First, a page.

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Written by:Evan Zhang

What is CRS?

The Common Reporting Standard (CRS), developed in response to the G20 request and approved by the OECD Council on 15 July 2014, calls on jurisdictions to obtain information from their financial institutions and automatically exchange that information with other jurisdictions on an annual basis. It sets out the financial account information to be exchanged, financial institutions required to report, different types of accounts and taxpayers covered, as well as common due diligence procedures to be followed by financial institutions.

Why CRS?

In short, the purpose of CRS is to help fight against tax evasion and protect the integrity of tax systems.

For example, due to the isolation of financial information among jurisdictions, tax evasion is possible if financial assets are placed under a lower tax jurisdiction. After CRS adoption, committed jurisdictions would annually collect and exchange non-resident financial information which would enable the tax authority to catch a taxpayer if non-compliance exists.

Who will be monitored?

Where an individual or entity is a Non-resident for tax purpose in a CRS accepted jurisdiction, it will be monitored under CRS. The key of CRS for the individual is to determine where you are a “tax resident” in.

If you are tax resident outside the country where you bank, then your bank may be required to provide details, including information relating to your accounts, to the national tax authority in the country where the account is held. They may then share that information with the tax authority of the country (or countries) where you are tax resident.

– Criteria for Individuals to be considered a tax resident in China

In general, individuals who have a domicile of origin in China, or have resided there for one year or more, are deemed to be residents of China. Domicile refers to habitual residence in China because of domiciliary registration, family ties or economic interests. One year means 365 days in a tax year. The days on a temporary trip away from China, including a single trip not exceeding 30 days or combined trips not exceeding 90 days, shall not be deducted.

– Criteria for Individuals to be considered a tax resident in Australia

Residency for tax purposes is based on different tests. You may, in fact, qualify as an Australian resident for tax purposes without being an Australian citizen or permanent resident.

You will be an Australian resident for tax purposes if:

  • have always lived in Australia or have come to Australia and live here permanently;
  • an Australian travelling overseas temporarily and do not set up a permanent home in another country;
  • International student who has come to Australia to study and are enrolled in a course that is more than six months long;
  • have been in Australia continuously for six months or more, and for most of that time you worked in the one job and lived at the same place;
  • have been in Australia for more than half of the financial year, unless your usual home is overseas and you do not intend to live in Australia.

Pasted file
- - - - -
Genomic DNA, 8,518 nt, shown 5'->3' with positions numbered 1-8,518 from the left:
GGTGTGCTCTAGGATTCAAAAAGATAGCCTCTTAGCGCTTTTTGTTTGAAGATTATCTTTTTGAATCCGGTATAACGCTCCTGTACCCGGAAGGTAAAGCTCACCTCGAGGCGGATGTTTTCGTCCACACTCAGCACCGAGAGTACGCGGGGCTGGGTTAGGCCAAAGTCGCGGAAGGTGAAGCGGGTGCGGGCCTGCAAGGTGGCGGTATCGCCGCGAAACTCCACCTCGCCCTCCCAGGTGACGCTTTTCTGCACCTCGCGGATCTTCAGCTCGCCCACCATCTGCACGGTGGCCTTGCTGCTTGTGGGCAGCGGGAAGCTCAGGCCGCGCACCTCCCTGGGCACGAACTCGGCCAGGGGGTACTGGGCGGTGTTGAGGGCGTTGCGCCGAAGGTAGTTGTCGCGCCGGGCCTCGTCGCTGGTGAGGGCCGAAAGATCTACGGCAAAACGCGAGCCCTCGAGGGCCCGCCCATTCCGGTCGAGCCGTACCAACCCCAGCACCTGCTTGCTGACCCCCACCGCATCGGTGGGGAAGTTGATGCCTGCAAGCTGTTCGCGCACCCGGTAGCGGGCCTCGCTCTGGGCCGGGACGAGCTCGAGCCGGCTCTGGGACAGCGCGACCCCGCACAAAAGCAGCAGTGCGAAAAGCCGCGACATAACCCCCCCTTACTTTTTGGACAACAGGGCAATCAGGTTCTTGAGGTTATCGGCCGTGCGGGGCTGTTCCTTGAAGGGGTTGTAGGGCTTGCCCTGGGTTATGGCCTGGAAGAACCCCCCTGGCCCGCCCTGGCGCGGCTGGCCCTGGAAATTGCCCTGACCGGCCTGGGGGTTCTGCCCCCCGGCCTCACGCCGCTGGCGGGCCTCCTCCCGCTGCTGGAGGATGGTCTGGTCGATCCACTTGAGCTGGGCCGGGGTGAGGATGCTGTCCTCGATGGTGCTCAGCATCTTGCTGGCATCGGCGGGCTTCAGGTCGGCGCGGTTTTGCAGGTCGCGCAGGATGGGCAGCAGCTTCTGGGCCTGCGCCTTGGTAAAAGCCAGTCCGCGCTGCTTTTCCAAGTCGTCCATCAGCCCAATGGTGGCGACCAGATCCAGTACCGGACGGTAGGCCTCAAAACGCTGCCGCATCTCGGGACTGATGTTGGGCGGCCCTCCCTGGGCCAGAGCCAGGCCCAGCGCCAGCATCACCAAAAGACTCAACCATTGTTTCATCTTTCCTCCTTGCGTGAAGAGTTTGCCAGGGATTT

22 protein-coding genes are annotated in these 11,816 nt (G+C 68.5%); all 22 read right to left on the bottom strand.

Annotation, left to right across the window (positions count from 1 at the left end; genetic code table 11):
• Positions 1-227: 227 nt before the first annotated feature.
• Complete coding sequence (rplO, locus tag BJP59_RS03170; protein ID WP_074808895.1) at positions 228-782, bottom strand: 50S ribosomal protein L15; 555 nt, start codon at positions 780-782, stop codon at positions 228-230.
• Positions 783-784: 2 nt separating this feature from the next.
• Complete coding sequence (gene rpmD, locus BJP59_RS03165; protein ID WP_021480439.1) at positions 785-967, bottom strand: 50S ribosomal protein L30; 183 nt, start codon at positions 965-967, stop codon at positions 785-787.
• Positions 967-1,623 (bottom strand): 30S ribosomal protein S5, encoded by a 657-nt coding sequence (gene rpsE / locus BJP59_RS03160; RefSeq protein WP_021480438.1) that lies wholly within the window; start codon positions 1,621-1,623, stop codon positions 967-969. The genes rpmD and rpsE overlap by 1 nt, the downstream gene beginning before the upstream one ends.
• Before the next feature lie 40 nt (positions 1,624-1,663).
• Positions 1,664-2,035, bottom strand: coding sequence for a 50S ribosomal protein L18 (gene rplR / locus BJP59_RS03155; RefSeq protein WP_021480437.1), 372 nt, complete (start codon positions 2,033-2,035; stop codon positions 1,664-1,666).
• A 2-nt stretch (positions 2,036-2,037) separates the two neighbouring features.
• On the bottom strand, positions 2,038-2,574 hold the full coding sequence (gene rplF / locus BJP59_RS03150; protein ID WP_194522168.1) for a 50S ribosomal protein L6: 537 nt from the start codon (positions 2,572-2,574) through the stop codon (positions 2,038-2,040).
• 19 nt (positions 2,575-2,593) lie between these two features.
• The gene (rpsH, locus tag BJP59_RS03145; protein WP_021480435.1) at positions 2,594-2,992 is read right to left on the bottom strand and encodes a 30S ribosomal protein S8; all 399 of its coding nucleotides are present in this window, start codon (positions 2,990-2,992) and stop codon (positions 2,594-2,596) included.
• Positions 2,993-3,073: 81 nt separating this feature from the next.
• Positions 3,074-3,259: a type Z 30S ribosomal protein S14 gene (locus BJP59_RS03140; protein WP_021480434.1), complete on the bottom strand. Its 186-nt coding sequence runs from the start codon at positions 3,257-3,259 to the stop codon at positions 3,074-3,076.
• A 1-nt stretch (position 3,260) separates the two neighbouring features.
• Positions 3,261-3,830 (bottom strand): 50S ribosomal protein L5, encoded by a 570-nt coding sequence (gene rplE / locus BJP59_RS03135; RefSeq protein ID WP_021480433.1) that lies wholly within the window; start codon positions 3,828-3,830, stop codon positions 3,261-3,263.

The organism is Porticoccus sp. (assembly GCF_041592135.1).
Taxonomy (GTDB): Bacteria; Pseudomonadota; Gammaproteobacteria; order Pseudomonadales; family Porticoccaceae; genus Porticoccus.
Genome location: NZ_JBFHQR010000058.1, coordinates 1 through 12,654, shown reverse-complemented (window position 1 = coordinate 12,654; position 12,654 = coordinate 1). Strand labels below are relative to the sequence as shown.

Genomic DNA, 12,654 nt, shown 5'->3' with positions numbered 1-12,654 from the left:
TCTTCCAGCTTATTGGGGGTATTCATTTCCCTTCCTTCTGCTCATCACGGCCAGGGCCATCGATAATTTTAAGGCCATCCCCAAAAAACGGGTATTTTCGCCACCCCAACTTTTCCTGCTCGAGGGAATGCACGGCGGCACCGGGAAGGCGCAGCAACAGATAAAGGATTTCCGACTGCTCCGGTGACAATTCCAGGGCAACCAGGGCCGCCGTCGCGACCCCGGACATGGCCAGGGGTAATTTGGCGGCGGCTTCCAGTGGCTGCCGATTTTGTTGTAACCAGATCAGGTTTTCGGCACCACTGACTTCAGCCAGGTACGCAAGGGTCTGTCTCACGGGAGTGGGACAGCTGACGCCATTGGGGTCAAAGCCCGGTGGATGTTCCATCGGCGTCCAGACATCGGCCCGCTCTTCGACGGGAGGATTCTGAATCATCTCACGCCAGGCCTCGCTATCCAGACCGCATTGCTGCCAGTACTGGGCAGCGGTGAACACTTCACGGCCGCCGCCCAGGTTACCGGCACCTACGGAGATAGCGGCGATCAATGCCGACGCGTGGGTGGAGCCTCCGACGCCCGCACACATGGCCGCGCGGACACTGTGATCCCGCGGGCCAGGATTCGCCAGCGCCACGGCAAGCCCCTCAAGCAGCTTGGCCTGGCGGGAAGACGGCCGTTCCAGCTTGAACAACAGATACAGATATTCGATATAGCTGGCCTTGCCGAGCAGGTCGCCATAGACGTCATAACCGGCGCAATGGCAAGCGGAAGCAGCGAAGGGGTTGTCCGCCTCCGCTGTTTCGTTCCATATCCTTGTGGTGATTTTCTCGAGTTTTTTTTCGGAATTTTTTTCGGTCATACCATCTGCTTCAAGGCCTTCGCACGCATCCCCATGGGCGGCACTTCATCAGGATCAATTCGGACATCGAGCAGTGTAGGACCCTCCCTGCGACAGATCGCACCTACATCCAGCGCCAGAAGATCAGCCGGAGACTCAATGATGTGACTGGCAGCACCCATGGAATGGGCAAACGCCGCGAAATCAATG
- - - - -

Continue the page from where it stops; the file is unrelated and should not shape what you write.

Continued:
How would it be monitored?

For accounts opened after the commencement of the CRS, the financial institution will be required to ask the person opening the account to certify their residence for tax purposes. If the individual has tax residency in another jurisdiction, irrespective of whether that jurisdiction has adopted the CRS, the details of the account need to be reported to the national tax authority, Australian Taxation Office (ATO) for Australia and State Administration of Taxation of The People’s Republic of China (SAT) for China respectively. They will, in turn, exchange that information with other jurisdictions, but only if they have adopted the CRS and signed Multilateral Competent Authority Agreement (MCAA).

Similarly, for accounts existing at the date of commencement of the CRS, the general requirement is for financial institutions to use the information they have on file to establish whether information about the account holder needs to be reported – unless cured by the account holder. Again, if the person is resident in another jurisdiction, then the details of the account need to be reported, irrespective of whether that jurisdiction has adopted the CRS or not. They will then exchange that information with other jurisdictions that have adopted the CRS and signed MCAA.

Reporting financial institutions include:

  • Depository institutions, e.g., savings banks, commercial banks, savings and loan associations and credit unions;
  • Custodial institutions, e.g., custodian banks, brokers and central securities depositories;
  • Investment entities, e.g., entities investing, reinvesting or trading in financial instruments, portfolio management or investing, administering or managing Financial Assets; and
  • Specified insurance companies.

The monitored assets under CRS rules

CRS rules monitor nearly any assets that may be held in an account maintained by a Reporting Financial Institution, such as:

  • Savings in a commercial bank;
  • Shares in a corporation;
  • Shares or units in a real estate investment trust;
  • Note, bond, debenture, or other evidence of indebtedness, including negotiable debt instruments that are traded on a regulated market or over-the-counter market and distributed and held through Financial Institutions;
  • Insurance Contract or Annuity Contract.